Mr. Hutton: Strategic outline cases for major capital projects are accepted in specific rounds by the capital prioritisation advisory group (CPAG) which advises
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Ministers on each scheme's viability. Ministers can consider cases outside of the CPAG where there is an urgent need. The eventual treatment of such cases will depend on the progress and priority of those schemes already approved to commence their procurements, and the number of schemes waiting to go to tender, so as to ensure optimal value for money.
29 major hospital projects were announced in February 2001, which should be released to the market over the next 36 months.
Mr. Rooney: To ask the Secretary of State for Health what was (a) the original tender price, (b) final cost, (c) projected time for construction and (d) actual time for construction for each of the last 20 new build hospital schemes under traditional public sector funding.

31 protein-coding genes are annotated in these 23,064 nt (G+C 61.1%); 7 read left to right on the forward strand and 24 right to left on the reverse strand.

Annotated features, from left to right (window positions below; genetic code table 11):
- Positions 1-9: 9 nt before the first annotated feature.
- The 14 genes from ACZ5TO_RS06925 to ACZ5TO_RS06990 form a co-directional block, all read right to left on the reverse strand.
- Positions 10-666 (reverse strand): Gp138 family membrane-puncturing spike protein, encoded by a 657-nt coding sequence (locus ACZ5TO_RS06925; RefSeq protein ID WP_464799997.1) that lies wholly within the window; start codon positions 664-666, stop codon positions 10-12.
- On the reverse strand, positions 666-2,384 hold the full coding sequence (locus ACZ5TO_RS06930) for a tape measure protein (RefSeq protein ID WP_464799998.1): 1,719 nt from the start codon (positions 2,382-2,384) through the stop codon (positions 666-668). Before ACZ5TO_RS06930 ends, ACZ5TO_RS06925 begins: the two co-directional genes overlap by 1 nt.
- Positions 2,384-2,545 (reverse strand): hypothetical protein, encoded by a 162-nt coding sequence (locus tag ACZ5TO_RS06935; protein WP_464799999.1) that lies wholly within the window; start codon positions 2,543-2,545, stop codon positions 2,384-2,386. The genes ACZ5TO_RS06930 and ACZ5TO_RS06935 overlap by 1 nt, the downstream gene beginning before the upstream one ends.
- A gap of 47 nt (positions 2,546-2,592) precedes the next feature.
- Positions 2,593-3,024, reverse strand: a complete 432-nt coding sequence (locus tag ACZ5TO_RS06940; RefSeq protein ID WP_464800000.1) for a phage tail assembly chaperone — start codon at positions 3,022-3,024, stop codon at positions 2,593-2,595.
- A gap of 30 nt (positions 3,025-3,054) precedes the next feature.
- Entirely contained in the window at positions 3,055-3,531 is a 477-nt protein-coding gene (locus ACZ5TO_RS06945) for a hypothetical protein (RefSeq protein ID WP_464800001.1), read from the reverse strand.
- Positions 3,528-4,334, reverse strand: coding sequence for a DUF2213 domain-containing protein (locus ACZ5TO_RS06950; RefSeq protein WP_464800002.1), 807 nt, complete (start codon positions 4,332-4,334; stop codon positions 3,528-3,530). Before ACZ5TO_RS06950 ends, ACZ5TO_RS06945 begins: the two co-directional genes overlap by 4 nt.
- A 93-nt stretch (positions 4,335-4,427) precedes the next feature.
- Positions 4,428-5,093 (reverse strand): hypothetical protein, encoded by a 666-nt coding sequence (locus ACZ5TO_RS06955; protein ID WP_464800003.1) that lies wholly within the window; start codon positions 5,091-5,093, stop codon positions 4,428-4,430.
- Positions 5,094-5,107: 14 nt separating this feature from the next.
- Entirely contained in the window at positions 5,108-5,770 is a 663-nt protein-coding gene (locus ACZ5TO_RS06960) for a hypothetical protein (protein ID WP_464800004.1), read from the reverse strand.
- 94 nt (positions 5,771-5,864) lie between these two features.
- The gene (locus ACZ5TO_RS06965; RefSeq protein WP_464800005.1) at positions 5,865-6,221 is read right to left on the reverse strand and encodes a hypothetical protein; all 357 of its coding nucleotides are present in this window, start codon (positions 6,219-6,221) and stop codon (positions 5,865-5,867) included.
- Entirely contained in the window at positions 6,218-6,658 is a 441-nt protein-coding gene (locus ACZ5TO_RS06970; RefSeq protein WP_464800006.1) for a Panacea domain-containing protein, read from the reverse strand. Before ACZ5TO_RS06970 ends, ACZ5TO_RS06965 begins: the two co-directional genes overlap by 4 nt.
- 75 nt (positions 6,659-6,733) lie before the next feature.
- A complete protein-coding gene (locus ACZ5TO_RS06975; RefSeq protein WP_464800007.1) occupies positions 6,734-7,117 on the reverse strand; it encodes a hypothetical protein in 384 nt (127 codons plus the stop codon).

Mr. Hutton: The details for each of the last 20 new build hospital schemes under traditional public sector funding are shown in the table.
|NHS Trust||Original construction tender price||Final construction cost||Projected construction time||Actual construction time|
|Sheffield Teaching Hospitals||16.3||18.4||23.0||25.2|
|Blackpool Victoria Hospital||14.4||14.4||23.9||28.2|
|City Hospitals Sunderland||15.2||15.6||22.0||24.0|
|Mid Essex Hospital Services||17.6||19.8||22.1||25.8|
|Birmingham Childrens Hospital||23.7||30.9||14.7||23.1|
|Barnet and Chase Farm Hospitals||17.8||21.9||23.8||23.8|
|Worthing and Southlands Hospitals||26.6||28.7||35.9||42.4|
|Royal West Sussex||20.3||20.7||24.5||26.9|
|East Kent Hospitals||12.9||13.5||24.0||24.3|
|Salford Royal Hospitals||10.9||12.3||36.0||41.2|
|Royal Devon and Exeter||21.6||23.8||35.8||36.9|